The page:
UPDATE: Future of Hamilton County jail up for review
UPDATE: Hamilton County Mayor Jim Coppinger is exploring the option of privatizing the county jails.
The discussions come as the current jail downtown is old and in bad need of repairs, according to the sheriff.
Hamilton County Sheriff Jim Hammond spoke about the condition of the county's jail following reports by the Hamilton County Grand Jury.
The Grand Jury reports to the judges, mayor and county commission after reviewing the facility and have stressed the need for another jail.
READ MORE | Hamilton County's 2016 Budget
Hammond says it is "simply costing us and our citizens too much to operate."
County Mayor Jim Coppinger said there's an extra $1 million being allotted to Corrections Corporation of America in the 2016 budget because of a 7.1 percent increase in inmates. That has him looking for cheaper options.
"During the conversations, we discovered that CCA is actually interested in buying our facility, building a facility at that site and holding the costs down," Coppinger said. "What we pay CCA to operate the Silverdale facility, we couldn't come to close to doing. We actually save millions of dollars by contracting with CCA."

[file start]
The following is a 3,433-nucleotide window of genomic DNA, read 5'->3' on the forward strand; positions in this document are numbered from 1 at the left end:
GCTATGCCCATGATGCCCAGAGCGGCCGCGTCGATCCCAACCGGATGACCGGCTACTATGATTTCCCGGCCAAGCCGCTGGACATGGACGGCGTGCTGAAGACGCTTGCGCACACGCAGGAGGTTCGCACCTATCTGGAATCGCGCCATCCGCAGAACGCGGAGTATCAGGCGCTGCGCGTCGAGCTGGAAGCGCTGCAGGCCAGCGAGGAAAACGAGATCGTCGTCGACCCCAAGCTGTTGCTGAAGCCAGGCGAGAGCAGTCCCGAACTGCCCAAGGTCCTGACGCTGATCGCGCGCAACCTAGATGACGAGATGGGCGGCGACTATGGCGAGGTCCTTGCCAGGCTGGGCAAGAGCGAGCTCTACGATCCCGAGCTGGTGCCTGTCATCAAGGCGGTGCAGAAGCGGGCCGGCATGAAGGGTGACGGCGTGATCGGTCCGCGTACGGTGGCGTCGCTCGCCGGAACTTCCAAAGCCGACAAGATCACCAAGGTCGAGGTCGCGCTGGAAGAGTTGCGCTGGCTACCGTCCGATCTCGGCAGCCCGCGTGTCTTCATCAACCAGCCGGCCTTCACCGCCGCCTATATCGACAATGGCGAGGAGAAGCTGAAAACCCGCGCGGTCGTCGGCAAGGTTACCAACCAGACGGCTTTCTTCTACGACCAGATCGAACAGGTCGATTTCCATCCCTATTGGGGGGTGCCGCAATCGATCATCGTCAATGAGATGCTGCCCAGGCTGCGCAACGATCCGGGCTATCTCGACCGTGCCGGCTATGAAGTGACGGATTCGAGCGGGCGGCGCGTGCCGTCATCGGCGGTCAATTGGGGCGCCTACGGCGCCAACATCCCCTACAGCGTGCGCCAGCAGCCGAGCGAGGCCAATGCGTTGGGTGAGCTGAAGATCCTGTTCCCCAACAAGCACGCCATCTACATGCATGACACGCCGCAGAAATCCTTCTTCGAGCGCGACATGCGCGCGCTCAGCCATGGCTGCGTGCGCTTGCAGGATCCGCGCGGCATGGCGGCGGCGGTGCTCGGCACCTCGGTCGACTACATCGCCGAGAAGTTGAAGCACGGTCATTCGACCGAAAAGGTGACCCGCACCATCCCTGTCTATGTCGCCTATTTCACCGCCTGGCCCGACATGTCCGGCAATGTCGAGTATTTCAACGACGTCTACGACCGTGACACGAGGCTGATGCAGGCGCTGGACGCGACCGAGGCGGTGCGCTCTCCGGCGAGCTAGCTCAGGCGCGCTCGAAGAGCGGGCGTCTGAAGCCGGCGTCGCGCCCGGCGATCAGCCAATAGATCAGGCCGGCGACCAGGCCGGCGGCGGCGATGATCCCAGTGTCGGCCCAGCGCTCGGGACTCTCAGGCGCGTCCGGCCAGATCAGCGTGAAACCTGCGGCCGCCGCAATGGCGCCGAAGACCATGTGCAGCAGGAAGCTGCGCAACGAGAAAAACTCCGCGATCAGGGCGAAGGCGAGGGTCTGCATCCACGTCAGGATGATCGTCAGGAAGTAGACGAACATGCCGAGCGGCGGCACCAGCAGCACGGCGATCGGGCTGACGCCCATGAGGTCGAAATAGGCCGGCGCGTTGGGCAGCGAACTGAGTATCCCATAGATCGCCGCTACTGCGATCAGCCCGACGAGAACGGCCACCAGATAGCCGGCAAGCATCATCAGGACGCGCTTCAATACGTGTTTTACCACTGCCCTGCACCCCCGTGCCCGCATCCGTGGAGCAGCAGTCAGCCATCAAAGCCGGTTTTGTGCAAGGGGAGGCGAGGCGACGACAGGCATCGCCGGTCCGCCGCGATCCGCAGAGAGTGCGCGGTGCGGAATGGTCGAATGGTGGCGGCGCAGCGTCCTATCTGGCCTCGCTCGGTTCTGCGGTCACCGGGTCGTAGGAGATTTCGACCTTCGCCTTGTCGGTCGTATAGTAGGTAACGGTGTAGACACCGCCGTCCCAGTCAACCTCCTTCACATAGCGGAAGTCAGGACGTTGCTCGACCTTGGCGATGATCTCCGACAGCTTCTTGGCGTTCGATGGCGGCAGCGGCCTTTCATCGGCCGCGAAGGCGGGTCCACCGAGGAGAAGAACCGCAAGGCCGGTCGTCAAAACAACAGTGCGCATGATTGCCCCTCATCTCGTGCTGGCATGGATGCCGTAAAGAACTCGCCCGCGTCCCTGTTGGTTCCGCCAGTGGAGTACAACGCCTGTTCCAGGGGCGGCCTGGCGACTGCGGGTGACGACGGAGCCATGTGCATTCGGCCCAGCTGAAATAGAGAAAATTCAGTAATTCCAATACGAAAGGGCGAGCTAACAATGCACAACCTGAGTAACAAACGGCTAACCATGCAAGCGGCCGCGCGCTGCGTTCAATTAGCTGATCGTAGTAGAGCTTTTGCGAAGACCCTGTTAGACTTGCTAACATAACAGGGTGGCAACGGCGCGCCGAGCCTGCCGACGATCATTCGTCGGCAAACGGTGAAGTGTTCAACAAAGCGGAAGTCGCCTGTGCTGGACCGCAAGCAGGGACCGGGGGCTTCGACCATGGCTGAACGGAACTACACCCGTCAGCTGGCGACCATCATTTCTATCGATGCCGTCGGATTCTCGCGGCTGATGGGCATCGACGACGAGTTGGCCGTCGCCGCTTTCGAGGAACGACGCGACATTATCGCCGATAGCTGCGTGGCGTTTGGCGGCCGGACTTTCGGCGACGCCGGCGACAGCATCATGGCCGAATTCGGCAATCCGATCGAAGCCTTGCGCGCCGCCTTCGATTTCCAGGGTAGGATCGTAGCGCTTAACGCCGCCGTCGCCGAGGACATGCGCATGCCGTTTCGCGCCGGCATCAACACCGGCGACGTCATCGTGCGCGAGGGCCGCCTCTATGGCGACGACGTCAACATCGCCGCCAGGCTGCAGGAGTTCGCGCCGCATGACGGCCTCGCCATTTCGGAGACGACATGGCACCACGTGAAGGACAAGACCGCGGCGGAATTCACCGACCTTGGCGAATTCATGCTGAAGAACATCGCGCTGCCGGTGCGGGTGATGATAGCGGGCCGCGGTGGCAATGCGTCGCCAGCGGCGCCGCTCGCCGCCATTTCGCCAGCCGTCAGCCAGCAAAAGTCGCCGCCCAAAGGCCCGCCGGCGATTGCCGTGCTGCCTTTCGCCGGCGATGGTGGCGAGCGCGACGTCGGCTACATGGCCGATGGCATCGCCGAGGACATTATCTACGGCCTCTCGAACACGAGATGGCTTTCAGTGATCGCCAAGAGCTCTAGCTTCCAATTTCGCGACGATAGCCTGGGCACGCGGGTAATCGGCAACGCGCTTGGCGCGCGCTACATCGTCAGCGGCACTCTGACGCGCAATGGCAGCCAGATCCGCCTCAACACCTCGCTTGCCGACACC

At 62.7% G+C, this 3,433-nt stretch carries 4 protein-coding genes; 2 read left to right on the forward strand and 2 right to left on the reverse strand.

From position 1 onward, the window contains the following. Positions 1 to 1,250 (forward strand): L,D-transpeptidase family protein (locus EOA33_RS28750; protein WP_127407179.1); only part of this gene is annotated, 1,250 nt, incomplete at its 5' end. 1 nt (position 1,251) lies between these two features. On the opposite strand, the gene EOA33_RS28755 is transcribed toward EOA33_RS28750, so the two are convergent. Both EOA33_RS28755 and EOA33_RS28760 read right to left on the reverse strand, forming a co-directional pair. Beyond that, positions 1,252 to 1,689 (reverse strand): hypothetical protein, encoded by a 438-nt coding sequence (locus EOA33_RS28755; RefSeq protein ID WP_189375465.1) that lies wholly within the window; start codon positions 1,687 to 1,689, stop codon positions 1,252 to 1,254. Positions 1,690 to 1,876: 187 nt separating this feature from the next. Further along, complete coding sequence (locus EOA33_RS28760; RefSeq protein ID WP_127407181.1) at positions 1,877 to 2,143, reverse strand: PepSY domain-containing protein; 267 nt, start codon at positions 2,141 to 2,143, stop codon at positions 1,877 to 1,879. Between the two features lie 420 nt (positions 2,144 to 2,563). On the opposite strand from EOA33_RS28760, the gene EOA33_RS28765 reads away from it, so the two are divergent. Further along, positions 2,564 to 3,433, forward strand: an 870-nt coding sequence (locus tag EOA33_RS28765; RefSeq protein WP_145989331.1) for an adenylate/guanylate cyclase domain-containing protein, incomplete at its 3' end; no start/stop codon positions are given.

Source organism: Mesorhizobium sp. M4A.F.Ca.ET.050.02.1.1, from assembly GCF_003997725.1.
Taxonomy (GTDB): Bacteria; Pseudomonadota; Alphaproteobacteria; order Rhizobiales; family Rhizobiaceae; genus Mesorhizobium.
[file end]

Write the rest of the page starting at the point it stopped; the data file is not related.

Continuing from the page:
That does not mean, however, that the sale of the workhouse to CCA and the closing of the current jail is a planned event at this time said Sheriff Hammond.
“What is does mean is that we need a professional study group to determine what alternatives and options are available and cost effective for the jail,” Hammond said.
That study would determine the current and future needs for space and the cost of building a new jail. Hammond said the study could take a year and building a new jail would take at least another 12-18 months.
Coppinger did not give a timeline Wednesday, saying it was premature. His hope it to file a resolution this month, asking the commission for authorization to hire a consultant.
Tennessee sheriffs are constitutional officers and are mandated by state law to operate a jail in their counties.
Sheriff Hammond was quite clear in stressing that “whatever negotiations take place, the future careers of his staff in the Jail is a non-negotiable.”
Coppinger said CCA would not be obligated in retaining county-employed corrections officers but said he's hopeful something could be worked out.
The commission will vote on the budget June 17.